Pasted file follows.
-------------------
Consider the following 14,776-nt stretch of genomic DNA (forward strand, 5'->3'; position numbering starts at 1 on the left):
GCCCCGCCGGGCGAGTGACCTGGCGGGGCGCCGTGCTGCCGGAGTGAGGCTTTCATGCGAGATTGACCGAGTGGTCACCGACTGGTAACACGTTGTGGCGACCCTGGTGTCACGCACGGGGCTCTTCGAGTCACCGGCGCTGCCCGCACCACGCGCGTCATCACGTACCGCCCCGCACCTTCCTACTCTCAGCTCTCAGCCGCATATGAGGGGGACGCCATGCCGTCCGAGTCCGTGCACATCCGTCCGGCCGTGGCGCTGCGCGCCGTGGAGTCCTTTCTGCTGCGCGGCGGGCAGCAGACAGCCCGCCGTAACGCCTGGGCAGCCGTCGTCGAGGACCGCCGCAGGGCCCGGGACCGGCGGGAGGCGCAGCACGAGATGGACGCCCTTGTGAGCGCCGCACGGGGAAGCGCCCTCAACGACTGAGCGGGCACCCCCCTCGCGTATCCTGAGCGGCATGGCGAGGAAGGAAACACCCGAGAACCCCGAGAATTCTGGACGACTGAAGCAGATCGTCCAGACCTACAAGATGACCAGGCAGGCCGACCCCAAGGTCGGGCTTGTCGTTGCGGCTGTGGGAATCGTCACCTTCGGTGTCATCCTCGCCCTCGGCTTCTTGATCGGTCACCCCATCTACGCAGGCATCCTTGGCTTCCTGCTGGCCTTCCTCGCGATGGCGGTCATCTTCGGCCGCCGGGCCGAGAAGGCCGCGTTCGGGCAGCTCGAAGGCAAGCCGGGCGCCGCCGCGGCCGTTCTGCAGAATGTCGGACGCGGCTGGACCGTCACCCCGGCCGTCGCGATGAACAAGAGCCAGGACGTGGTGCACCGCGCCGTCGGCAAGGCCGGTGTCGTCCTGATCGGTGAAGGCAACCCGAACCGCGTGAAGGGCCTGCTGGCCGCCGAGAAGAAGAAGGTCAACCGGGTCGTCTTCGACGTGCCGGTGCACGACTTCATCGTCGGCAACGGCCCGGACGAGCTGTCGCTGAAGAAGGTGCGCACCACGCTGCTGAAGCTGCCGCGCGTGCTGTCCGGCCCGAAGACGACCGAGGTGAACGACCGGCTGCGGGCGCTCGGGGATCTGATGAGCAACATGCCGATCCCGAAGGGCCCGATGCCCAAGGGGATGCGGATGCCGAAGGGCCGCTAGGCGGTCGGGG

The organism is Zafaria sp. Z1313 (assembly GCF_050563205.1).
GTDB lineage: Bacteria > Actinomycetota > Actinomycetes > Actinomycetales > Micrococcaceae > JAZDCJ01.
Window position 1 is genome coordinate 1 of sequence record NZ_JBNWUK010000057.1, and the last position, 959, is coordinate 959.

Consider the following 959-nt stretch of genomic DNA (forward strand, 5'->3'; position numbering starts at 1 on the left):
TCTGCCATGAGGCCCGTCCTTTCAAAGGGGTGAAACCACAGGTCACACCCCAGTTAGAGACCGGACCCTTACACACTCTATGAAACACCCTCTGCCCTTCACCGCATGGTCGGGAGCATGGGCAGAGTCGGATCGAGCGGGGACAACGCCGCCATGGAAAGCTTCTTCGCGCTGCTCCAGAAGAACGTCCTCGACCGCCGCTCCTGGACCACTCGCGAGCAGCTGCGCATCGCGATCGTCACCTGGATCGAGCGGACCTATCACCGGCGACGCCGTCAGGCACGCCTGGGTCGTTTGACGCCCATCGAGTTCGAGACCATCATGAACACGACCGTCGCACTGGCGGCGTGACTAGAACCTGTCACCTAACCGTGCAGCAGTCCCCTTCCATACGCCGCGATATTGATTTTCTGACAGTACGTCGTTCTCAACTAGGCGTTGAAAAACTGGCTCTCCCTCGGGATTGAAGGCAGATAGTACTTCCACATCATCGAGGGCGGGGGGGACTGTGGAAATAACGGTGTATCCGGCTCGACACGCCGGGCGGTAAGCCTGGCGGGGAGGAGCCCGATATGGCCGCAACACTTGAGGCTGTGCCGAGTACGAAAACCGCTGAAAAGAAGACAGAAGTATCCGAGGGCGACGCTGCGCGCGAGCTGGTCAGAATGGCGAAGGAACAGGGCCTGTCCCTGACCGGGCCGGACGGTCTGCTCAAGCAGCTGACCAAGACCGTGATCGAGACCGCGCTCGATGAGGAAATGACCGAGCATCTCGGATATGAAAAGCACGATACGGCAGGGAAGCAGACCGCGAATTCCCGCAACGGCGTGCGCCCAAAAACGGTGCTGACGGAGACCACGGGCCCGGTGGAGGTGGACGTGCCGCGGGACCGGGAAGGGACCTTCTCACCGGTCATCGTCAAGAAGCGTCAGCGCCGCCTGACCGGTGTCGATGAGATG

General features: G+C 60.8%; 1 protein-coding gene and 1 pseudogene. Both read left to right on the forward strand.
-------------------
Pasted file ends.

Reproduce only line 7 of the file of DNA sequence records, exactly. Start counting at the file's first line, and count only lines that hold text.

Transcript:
TCTGCCATGAGGCCCGTCCTTTCAAAGGGGTGAAACCACAGGTCACACCCCAGTTAGAGACCGGACCCTTACACACTCTATGAAACACCCTCTGCCCTTCACCGCATGGTCGGGAGCATGGGCAGAGTCGGATCGAGCGGGGACAACGCCGCCATGGAAAGCTTCTTCGCGCTGCTCCAGAAGAACGTCCTCGACCGCCGCTCCTGGACCACTCGCGAGCAGCTGCGCATCGCGATCGTCACCTGGATCGAGCGGACCTATCACCGGCGACGCCGTCAGGCACGCCTGGGTCGTTTGACGCCCATCGAGTTCGAGACCATCATGAACACGACCGTCGCACTGGCGGCGTGACTAGAACCTGTCACCTAACCGTGCAGCAGTCCCCTTCCATACGCCGCGATATTGATTTTCTGACAGTACGTCGTTCTCAACTAGGCGTTGAAAAACTGGCTCTCCCTCGGGATTGAAGGCAGATAGTACTTCCACATCATCGAGGGCGGGGGGGACTGTGGAAATAACGGTGTATCCGGCTCGACACGCCGGGCGGTAAGCCTGGCGGGGAGGAGCCCGATATGGCCGCAACACTTGAGGCTGTGCCGAGTACGAAAACCGCTGAAAAGAAGACAGAAGTATCCGAGGGCGACGCTGCGCGCGAGCTGGTCAGAATGGCGAAGGAACAGGGCCTGTCCCTGACCGGGCCGGACGGTCTGCTCAAGCAGCTGACCAAGACCGTGATCGAGACCGCGCTCGATGAGGAAATGACCGAGCATCTCGGATATGAAAAGCACGATACGGCAGGGAAGCAGACCGCGAATTCCCGCAACGGCGTGCGCCCAAAAACGGTGCTGACGGAGACCACGGGCCCGGTGGAGGTGGACGTGCCGCGGGACCGGGAAGGGACCTTCTCACCGGTCATCGTCAAGAAGCGTCAGCGCCGCCTGACCGGTGTCGATGAGATG